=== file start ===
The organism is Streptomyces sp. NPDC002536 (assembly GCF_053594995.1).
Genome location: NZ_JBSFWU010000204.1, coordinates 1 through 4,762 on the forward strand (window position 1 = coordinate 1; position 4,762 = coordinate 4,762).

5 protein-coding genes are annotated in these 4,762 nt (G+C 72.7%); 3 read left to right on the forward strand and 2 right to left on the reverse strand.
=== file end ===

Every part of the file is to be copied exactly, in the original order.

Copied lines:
The organism is Streptomyces sp. NPDC002536 (assembly GCF_053594995.1).
Genome location: NZ_JBSFWU010000204.1, coordinates 1 through 4,762 on the forward strand (window position 1 = coordinate 1; position 4,762 = coordinate 4,762).

5 protein-coding genes are annotated in these 4,762 nt (G+C 72.7%); 3 read left to right on the forward strand and 2 right to left on the reverse strand.